‘Kashmiris are Indians but they don’t think like that’
New Delhi: Peoples Conference (PC) Chairman Sajad Lone here Thursday said though there was a talk about dialogue, it seemed that there was no desire for dialogue.
“We talk about dialogue but we don’t want dialogue,” he said at an event ‘Kashmir: The Way Forward’ organised by a Delhi-based think-tank the Observer Research Foundation in New Delhi.
“Once there are arrangements for a dialogue, then it should be decided to whom to talk but to say prior to a dialogue process to who you want to talk is not justified,” Lone said.
The PC Chairman said, “Kashmiris are Indians but they don’t think like that.”
About the chances of his party in the forthcoming legislative assembly elections in the State, Lone said he was fighting against “the Uncle” and “the Auntie”, making a reference toward the two former chief ministers of the State – National Conference Vice President Omar Abdullah and Peoples Democratic Party President Mehbooba Mufti.
“NC and PDP can do anything to remain in power,” he said.
Talking about his experience as a minister in the PDP-BJP coalition government in the State, the PC Chairman said, “There was no ideological conflict in the cabinet.”
However, he said he cannot forget the humiliation he faced as a minster when, despite his repeated requests, the funds he was asking for were not released.
Lone said during the 2016 uprising, the State cabinet was taking decisions unlike in the 2010 uprising when the Union Home Secretary was taking the decision of imposing the curfew or lifting curfew.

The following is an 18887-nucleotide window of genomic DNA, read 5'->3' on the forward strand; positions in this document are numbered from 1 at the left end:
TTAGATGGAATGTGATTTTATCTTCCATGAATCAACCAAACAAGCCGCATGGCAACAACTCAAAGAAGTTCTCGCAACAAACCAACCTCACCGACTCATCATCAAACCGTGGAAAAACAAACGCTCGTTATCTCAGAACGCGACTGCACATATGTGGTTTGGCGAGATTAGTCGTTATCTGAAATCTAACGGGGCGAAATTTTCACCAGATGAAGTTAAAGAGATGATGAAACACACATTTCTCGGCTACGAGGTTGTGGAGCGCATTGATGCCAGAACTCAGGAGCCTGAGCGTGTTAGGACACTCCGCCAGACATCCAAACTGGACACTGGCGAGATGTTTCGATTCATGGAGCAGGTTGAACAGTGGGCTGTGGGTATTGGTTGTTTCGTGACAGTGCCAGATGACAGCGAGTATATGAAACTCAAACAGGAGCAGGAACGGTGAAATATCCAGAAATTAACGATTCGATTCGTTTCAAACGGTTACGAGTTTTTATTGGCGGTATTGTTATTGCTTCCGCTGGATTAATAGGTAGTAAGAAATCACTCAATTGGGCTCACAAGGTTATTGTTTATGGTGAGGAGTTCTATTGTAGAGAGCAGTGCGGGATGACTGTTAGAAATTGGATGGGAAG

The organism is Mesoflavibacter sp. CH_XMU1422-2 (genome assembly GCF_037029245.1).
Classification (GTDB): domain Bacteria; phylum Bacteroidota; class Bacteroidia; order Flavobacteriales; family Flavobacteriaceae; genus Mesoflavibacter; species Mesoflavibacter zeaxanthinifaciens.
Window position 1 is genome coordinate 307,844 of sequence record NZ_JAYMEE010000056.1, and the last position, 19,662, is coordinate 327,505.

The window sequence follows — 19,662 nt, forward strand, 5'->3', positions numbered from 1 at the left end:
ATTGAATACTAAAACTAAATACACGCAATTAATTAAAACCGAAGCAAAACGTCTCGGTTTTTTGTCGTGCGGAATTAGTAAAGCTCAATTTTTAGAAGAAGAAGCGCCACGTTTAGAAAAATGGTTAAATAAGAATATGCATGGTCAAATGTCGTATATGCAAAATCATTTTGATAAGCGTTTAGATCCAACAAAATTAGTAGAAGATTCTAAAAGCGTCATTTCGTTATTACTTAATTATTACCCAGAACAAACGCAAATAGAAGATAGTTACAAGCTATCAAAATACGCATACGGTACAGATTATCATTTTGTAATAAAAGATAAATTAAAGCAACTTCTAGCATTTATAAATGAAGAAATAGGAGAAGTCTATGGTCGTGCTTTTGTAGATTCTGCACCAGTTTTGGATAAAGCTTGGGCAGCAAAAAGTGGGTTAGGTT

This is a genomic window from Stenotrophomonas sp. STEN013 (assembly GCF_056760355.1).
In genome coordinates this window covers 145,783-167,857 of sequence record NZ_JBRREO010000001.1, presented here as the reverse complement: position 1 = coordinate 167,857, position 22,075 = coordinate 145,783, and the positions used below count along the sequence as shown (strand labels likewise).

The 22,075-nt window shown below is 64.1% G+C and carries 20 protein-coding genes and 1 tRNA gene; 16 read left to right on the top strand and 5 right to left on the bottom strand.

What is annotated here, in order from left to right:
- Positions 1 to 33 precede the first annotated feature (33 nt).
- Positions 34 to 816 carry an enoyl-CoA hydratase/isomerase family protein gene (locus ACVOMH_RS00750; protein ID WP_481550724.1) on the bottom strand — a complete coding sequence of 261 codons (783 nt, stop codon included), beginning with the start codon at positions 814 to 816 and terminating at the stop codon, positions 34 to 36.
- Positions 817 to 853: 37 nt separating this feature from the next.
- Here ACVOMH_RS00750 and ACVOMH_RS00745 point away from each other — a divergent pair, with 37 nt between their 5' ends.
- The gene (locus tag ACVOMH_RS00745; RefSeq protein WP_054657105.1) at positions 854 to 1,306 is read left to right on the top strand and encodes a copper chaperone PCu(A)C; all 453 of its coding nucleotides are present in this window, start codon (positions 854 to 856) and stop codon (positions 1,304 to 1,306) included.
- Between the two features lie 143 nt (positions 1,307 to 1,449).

On his switch from separatist politics to mainstream politics, he said, “I think that there is no place for a separatist in the mainstream politics and what I am going through no one can understand.”
The PC Chairman said he was not a dynastic politician and did not even poach on any MLA from any other party and that they had come to him and requested him to form the government.
He also raised a question mark on the New Delhi’s role of conduction elections in the State saying that he had been witness to how elections during 1980s were rigged in Kashmir.
Senior journalist Barkha Dutt, who also spoke at the event, said looking at the present plight of “hyper-nationalist journalists”, she was ashamed of being a journalist.
“There is no centrist journalism in India on Kashmir,” Dutt said. “The news hour debate has damaged the situation in the Valley.”
She said people in Kashmir were losing the fear of death.
Former Vice Chancellor of the Islamic University of Science and Technology (IUST) Siddiq Wahid said the need of the hour was “free and fair politics” and not “free and fair elections”.
“Are we joking when we say Government of India doesn’t have a policy on Kashmir, and does it mean death and destruction,” he said.